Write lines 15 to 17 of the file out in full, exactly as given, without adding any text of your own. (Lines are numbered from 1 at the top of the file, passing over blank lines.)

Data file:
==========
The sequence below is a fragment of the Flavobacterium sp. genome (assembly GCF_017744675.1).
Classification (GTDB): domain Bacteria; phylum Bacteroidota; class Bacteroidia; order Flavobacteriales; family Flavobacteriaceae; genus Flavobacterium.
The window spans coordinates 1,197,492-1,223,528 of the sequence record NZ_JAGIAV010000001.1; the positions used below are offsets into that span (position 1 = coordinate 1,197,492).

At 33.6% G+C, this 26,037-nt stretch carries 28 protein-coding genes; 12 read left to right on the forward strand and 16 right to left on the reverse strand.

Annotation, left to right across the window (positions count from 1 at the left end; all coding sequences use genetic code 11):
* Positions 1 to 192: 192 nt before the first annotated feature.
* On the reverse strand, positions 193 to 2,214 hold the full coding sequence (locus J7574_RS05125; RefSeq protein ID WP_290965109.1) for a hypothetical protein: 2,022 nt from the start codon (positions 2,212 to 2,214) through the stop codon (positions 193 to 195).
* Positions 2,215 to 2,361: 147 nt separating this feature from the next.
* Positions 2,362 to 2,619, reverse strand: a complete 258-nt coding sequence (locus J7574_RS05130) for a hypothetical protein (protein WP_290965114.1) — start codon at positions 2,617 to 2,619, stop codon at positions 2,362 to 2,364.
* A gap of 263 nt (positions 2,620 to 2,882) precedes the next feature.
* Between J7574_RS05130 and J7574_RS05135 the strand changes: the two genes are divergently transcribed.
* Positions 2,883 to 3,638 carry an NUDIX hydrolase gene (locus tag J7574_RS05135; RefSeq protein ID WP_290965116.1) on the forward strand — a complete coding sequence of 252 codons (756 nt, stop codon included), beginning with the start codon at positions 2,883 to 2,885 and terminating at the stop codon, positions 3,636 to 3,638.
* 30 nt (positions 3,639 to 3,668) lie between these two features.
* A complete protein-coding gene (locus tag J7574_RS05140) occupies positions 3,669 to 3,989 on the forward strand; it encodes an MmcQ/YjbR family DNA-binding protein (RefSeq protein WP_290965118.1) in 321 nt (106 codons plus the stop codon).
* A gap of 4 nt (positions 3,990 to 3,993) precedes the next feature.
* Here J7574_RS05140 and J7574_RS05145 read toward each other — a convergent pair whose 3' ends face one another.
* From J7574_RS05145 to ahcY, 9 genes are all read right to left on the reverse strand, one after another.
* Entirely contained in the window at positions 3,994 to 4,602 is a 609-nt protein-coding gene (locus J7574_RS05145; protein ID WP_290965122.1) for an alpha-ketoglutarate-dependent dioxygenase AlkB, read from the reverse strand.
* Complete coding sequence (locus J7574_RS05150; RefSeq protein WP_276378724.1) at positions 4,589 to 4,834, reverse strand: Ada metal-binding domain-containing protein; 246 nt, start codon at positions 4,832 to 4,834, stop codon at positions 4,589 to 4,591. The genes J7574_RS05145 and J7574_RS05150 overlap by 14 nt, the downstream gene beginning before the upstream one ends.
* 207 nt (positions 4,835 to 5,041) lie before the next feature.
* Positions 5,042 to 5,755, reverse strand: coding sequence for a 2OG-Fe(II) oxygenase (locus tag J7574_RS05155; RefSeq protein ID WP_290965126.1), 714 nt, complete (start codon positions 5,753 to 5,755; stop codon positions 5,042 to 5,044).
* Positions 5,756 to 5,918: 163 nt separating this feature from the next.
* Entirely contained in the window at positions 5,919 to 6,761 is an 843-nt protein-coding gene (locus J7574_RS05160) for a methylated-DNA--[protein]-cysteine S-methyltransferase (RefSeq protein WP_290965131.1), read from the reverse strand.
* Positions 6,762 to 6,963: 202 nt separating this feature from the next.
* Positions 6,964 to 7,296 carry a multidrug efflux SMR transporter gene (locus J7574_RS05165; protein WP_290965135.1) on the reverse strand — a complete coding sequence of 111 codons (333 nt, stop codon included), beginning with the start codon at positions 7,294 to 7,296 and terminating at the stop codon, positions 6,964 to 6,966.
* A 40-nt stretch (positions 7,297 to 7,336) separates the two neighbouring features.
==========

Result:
* A gap of 4 nt (positions 3,990 to 3,993) precedes the next feature.
* Here J7574_RS05140 and J7574_RS05145 read toward each other — a convergent pair whose 3' ends face one another.
* From J7574_RS05145 to ahcY, 9 genes are all read right to left on the reverse strand, one after another.